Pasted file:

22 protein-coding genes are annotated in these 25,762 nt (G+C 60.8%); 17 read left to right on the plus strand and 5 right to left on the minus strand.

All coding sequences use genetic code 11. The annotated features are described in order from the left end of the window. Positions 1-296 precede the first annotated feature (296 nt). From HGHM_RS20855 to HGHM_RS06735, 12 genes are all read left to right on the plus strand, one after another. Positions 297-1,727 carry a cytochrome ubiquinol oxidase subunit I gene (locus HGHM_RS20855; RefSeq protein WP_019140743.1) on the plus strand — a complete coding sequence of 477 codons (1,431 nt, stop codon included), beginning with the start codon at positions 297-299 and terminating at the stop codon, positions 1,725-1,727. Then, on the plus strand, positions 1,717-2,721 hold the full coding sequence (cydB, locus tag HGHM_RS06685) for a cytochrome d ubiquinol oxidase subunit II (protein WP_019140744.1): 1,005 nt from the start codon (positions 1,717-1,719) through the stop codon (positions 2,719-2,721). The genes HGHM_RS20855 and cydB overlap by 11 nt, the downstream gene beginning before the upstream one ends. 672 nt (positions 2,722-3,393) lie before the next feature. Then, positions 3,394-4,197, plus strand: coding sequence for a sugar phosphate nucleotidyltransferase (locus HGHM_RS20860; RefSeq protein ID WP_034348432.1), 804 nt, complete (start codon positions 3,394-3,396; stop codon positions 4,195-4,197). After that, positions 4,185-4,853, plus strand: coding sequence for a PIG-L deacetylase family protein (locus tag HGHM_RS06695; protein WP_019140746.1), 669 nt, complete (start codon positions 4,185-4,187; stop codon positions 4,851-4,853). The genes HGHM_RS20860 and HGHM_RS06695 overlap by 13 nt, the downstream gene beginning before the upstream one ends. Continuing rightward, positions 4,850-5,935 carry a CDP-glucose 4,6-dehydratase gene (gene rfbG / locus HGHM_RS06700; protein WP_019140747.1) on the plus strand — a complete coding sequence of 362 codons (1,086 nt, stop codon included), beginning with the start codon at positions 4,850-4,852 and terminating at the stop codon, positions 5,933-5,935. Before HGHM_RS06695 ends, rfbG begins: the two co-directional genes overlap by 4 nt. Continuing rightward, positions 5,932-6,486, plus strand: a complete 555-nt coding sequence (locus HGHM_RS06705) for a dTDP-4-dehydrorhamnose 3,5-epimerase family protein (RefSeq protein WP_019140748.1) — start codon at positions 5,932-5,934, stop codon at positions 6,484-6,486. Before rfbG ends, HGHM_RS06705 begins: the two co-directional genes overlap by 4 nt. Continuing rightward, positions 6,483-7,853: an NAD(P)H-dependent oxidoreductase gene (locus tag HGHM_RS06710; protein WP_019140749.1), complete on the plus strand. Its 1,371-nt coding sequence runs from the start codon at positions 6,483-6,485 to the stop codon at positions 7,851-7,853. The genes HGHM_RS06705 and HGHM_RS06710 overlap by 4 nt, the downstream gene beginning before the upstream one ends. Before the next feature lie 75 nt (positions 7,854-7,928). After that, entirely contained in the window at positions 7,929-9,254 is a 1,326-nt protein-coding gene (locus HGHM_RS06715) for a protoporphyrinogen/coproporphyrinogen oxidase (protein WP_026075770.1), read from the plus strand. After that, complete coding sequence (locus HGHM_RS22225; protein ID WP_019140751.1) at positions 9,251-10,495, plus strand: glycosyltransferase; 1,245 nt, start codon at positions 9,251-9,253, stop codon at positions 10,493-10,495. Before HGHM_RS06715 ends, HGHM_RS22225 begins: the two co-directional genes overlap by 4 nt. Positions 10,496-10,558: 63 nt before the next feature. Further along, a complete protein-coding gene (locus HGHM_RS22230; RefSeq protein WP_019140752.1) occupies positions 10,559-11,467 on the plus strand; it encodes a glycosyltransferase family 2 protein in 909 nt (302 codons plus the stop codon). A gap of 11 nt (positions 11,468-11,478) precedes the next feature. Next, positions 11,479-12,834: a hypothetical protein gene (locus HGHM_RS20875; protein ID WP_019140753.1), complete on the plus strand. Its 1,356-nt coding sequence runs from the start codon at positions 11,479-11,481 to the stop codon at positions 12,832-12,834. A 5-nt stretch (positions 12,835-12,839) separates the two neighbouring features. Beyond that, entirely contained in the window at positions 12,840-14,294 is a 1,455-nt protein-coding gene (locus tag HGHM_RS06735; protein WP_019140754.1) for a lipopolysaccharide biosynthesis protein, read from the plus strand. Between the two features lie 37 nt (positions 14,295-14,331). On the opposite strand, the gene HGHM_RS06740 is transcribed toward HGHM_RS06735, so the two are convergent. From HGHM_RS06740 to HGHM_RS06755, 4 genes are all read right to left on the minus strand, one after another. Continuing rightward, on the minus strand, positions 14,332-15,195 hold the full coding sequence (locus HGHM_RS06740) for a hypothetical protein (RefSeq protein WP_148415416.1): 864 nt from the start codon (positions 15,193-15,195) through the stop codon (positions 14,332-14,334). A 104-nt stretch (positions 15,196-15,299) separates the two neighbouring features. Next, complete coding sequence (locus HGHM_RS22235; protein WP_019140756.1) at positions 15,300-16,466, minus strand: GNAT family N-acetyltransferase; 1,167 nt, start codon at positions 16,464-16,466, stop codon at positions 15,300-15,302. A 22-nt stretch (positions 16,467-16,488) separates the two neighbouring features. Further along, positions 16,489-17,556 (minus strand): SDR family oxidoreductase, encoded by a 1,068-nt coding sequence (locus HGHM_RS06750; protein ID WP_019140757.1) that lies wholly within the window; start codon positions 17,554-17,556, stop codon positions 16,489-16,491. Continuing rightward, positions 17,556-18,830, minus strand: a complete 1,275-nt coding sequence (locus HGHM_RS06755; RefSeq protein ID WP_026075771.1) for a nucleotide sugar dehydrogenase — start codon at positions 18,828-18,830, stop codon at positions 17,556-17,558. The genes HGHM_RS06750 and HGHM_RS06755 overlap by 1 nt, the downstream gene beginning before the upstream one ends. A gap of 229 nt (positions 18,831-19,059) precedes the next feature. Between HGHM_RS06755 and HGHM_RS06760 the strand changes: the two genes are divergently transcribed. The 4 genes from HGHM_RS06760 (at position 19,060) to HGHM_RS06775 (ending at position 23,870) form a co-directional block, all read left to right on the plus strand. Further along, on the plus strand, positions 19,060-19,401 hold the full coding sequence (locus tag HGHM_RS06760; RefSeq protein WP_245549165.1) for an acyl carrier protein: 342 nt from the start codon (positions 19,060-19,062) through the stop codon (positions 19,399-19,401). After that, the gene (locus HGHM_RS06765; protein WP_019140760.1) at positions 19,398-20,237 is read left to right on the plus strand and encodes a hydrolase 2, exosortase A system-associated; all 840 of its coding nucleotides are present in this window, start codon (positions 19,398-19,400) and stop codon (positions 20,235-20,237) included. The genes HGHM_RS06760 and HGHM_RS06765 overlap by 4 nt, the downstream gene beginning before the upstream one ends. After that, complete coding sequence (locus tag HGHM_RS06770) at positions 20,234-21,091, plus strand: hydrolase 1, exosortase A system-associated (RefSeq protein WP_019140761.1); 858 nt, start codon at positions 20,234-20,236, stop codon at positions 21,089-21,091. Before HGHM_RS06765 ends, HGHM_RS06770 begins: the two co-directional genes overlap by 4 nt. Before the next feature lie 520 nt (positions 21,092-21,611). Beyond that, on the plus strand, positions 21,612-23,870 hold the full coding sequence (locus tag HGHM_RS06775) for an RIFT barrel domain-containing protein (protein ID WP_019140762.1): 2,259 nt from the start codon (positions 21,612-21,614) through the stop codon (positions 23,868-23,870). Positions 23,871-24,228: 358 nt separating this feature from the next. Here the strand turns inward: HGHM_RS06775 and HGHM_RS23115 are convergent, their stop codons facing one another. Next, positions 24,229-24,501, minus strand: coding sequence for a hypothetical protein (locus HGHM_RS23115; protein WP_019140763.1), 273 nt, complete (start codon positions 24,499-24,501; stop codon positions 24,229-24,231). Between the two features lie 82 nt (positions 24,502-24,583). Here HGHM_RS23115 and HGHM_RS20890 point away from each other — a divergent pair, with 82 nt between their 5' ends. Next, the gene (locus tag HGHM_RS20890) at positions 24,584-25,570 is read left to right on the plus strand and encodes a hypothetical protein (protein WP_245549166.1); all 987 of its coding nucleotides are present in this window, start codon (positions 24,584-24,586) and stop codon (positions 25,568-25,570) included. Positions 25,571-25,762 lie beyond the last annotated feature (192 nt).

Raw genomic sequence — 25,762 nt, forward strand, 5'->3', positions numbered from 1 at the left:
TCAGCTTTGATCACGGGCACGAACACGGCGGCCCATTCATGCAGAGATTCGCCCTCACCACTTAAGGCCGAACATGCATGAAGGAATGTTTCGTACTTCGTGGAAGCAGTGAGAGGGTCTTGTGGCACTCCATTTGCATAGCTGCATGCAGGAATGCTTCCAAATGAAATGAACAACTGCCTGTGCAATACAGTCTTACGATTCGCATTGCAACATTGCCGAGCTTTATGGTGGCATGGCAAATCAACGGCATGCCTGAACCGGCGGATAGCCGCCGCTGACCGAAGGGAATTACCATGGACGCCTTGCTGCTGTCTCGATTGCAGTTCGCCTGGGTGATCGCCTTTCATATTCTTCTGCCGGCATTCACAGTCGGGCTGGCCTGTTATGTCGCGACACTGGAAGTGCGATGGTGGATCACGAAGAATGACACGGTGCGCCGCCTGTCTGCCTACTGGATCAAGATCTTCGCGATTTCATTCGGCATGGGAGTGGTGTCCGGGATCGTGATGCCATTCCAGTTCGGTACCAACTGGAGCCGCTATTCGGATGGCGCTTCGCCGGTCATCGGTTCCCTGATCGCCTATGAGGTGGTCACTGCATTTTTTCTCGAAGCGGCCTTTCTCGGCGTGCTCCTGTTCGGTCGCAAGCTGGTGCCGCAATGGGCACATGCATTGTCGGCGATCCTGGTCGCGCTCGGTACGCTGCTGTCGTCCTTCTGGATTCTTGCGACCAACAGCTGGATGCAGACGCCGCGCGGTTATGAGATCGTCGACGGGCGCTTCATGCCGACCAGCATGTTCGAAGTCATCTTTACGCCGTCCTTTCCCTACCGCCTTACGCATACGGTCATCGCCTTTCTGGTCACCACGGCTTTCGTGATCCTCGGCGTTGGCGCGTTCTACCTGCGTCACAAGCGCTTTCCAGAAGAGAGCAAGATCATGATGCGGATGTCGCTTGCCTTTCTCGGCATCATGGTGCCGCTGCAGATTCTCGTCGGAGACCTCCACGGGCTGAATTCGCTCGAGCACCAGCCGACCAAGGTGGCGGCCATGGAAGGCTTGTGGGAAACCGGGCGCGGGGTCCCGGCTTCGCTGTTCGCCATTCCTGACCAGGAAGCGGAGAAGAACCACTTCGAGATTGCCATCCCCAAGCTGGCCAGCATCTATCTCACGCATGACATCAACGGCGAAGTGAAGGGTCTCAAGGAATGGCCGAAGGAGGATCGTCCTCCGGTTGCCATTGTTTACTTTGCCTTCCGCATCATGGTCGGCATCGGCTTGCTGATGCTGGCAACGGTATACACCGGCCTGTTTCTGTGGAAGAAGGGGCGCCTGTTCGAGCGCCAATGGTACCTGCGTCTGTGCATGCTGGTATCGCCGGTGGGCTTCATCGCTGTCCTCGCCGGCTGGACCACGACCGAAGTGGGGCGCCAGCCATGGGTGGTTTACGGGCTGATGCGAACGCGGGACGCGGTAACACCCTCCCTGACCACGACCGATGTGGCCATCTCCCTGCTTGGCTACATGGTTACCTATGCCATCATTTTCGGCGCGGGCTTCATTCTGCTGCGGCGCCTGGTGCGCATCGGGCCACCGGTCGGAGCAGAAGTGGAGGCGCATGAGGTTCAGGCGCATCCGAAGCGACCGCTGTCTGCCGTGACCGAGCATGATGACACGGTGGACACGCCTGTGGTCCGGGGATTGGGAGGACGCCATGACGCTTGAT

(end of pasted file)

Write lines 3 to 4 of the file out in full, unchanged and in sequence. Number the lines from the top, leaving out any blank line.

Raw genomic sequence — 25,762 nt, forward strand, 5'->3', positions numbered from 1 at the left:
TCAGCTTTGATCACGGGCACGAACACGGCGGCCCATTCATGCAGAGATTCGCCCTCACCACTTAAGGCCGAACATGCATGAAGGAATGTTTCGTACTTCGTGGAAGCAGTGAGAGGGTCTTGTGGCACTCCATTTGCATAGCTGCATGCAGGAATGCTTCCAAATGAAATGAACAACTGCCTGTGCAATACAGTCTTACGATTCGCATTGCAACATTGCCGAGCTTTATGGTGGCATGGCAAATCAACGGCATGCCTGAACCGGCGGATAGCCGCCGCTGACCGAAGGGAATTACCATGGACGCCTTGCTGCTGTCTCGATTGCAGTTCGCCTGGGTGATCGCCTTTCATATTCTTCTGCCGGCATTCACAGTCGGGCTGGCCTGTTATGTCGCGACACTGGAAGTGCGATGGTGGATCACGAAGAATGACACGGTGCGCCGCCTGTCTGCCTACTGGATCAAGATCTTCGCGATTTCATTCGGCATGGGAGTGGTGTCCGGGATCGTGATGCCATTCCAGTTCGGTACCAACTGGAGCCGCTATTCGGATGGCGCTTCGCCGGTCATCGGTTCCCTGATCGCCTATGAGGTGGTCACTGCATTTTTTCTCGAAGCGGCCTTTCTCGGCGTGCTCCTGTTCGGTCGCAAGCTGGTGCCGCAATGGGCACATGCATTGTCGGCGATCCTGGTCGCGCTCGGTACGCTGCTGTCGTCCTTCTGGATTCTTGCGACCAACAGCTGGATGCAGACGCCGCGCGGTTATGAGATCGTCGACGGGCGCTTCATGCCGACCAGCATGTTCGAAGTCATCTTTACGCCGTCCTTTCCCTACCGCCTTACGCATACGGTCATCGCCTTTCTGGTCACCACGGCTTTCGTGATCCTCGGCGTTGGCGCGTTCTACCTGCGTCACAAGCGCTTTCCAGAAGAGAGCAAGATCATGATGCGGATGTCGCTTGCCTTTCTCGGCATCATGGTGCCGCTGCAGATTCTCGTCGGAGACCTCCACGGGCTGAATTCGCTCGAGCACCAGCCGACCAAGGTGGCGGCCATGGAAGGCTTGTGGGAAACCGGGCGCGGGGTCCCGGCTTCGCTGTTCGCCATTCCTGACCAGGAAGCGGAGAAGAACCACTTCGAGATTGCCATCCCCAAGCTGGCCAGCATCTATCTCACGCATGACATCAACGGCGAAGTGAAGGGTCTCAAGGAATGGCCGAAGGAGGATCGTCCTCCGGTTGCCATTGTTTACTTTGCCTTCCGCATCATGGTCGGCATCGGCTTGCTGATGCTGGCAACGGTATACACCGGCCTGTTTCTGTGGAAGAAGGGGCGCCTGTTCGAGCGCCAATGGTACCTGCGTCTGTGCATGCTGGTATCGCCGGTGGGCTTCATCGCTGTCCTCGCCGGCTGGACCACGACCGAAGTGGGGCGCCAGCCATGGGTGGTTTACGGGCTGATGCGAACGCGGGACGCGGTAACACCCTCCCTGACCACGACCGATGTGGCCATCTCCCTGCTTGGCTACATGGTTACCTATGCCATCATTTTCGGCGCGGGCTTCATTCTGCTGCGGCGCCTGGTGCGCATCGGGCCACCGGTCGGAGCAGAAGTGGAGGCGCATGAGGTTCAGGCGCATCCGAAGCGACCGCTGTCTGCCGTGACCGAGCATGATGACACGGTGGACACGCCTGTGGTCCGGGGATTGGGAGGACGCCATGACGCTTGAT